Possible enhancement of the first-pass metabolism of phenacetin by ingestion of grape juice in Chinese subjects

S. Xiao Dong, Z. Zhi Ping, W. Zhong Xiao, C. Chong Shu, C. Fattore, G. Gatti, S. D'Urso, E. Perucca

Research output: Contribution to journalArticle

6 Citations (Scopus)

Abstract

Aims. This serendipitous study revealed an unexpected effect of Jufeng grape juice on the CYP1A2-mediated metabolism of phenacetin. Investigation of the inhibition of CYP1A2 by grapefruit juice was involved but a translation error led to the grape juice substitution. Methods. Twelve healthy subjects took a single oral dose of phenacetin (900 mg) on two randomized occasions together with 200 ml water or grape juice. Plasma phenacetin and paracetamol concentrations were assessed by h.p.l.c. Results. Ingestion of grape juice was associated with reduced plasma phenacetin concentrations, while paracetamol levels were unaffected. Paracetamol to phenacetin AUC ratios increased from 13.9 ± 3.1 to 24.3 ± 3.8 after ingestion of grape juice. Conclusions. These findings suggest enhanced first-pass metabolism of phenacetin, due to CYP1A2 activation by grape juice or to desaturation of CYP1A2 isoenzymes secondary to a slower rate of phenacetin absorption.

Original languageEnglish
Pages (from-to)638-640
Number of pages3
JournalBritish Journal of Clinical Pharmacology
Volume48
Issue number4
DOIs
Publication statusPublished - 1999

Fingerprint

Phenacetin
Vitis
Eating
Cytochrome P-450 CYP1A2
Acetaminophen
Citrus paradisi
Isoenzymes
Area Under Curve
Healthy Volunteers
Water

Keywords

  • Cytochrome CYP1A2
  • Drug metabolism
  • Grape juice
  • Paracetamol
  • Phenacetin

ASJC Scopus subject areas

  • Pharmacology (medical)
  • Pharmacology, Toxicology and Pharmaceutics(all)

Cite this

Possible enhancement of the first-pass metabolism of phenacetin by ingestion of grape juice in Chinese subjects. / Xiao Dong, S.; Zhi Ping, Z.; Zhong Xiao, W.; Chong Shu, C.; Fattore, C.; Gatti, G.; D'Urso, S.; Perucca, E.

In: British Journal of Clinical Pharmacology, Vol. 48, No. 4, 1999, p. 638-640.

Research output: Contribution to journalArticle

Xiao Dong, S. ; Zhi Ping, Z. ; Zhong Xiao, W. ; Chong Shu, C. ; Fattore, C. ; Gatti, G. ; D'Urso, S. ; Perucca, E. / Possible enhancement of the first-pass metabolism of phenacetin by ingestion of grape juice in Chinese subjects. In: British Journal of Clinical Pharmacology. 1999 ; Vol. 48, No. 4. pp. 638-640.
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AU - Zhi Ping, Z.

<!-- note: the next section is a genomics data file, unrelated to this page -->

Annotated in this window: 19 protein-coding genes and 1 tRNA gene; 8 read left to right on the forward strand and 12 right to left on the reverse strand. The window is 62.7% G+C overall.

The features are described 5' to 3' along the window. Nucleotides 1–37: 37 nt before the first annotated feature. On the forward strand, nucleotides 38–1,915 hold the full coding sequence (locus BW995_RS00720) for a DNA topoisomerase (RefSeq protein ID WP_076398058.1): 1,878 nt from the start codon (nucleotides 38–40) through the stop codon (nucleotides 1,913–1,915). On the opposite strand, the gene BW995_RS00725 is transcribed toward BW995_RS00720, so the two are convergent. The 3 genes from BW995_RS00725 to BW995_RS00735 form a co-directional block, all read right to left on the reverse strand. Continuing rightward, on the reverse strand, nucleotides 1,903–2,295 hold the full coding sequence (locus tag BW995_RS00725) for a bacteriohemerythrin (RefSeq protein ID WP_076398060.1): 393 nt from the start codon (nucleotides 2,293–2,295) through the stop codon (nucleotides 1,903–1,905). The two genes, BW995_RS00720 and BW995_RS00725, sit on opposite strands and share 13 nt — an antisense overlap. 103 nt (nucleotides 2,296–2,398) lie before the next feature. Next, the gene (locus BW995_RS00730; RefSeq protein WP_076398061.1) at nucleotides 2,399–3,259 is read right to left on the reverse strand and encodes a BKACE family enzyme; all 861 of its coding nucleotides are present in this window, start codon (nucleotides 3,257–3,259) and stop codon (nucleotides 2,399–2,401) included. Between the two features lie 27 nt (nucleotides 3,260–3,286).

AU - Zhong Xiao, W.

AU - Chong Shu, C.

AU - Fattore, C.

AU - Gatti, G.

AU - D'Urso, S.

AU - Perucca, E.

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N2 - Aims. This serendipitous study revealed an unexpected effect of Jufeng grape juice on the CYP1A2-mediated metabolism of phenacetin. Investigation of the inhibition of CYP1A2 by grapefruit juice was involved but a translation error led to the grape juice substitution. Methods. Twelve healthy subjects took a single oral dose of phenacetin (900 mg) on two randomized occasions together with 200 ml water or grape juice. Plasma phenacetin and paracetamol concentrations were assessed by h.p.l.c. Results. Ingestion of grape juice was associated with reduced plasma phenacetin concentrations, while paracetamol levels were unaffected. Paracetamol to phenacetin AUC ratios increased from 13.9 ± 3.1 to 24.3 ± 3.8 after ingestion of grape juice. Conclusions. These findings suggest enhanced first-pass metabolism of phenacetin, due to CYP1A2 activation by grape juice or to desaturation of CYP1A2 isoenzymes secondary to a slower rate of phenacetin absorption.

AB - Aims. This serendipitous study revealed an unexpected effect of Jufeng grape juice on the CYP1A2-mediated metabolism of phenacetin. Investigation of the inhibition of CYP1A2 by grapefruit juice was involved but a translation error led to the grape juice substitution. Methods. Twelve healthy subjects took a single oral dose of phenacetin (900 mg) on two randomized occasions together with 200 ml water or grape juice. Plasma phenacetin and paracetamol concentrations were assessed by h.p.l.c. Results. Ingestion of grape juice was associated with reduced plasma phenacetin concentrations, while paracetamol levels were unaffected. Paracetamol to phenacetin AUC ratios increased from 13.9 ± 3.1 to 24.3 ± 3.8 after ingestion of grape juice. Conclusions. These findings suggest enhanced first-pass metabolism of phenacetin, due to CYP1A2 activation by grape juice or to desaturation of CYP1A2 isoenzymes secondary to a slower rate of phenacetin absorption.

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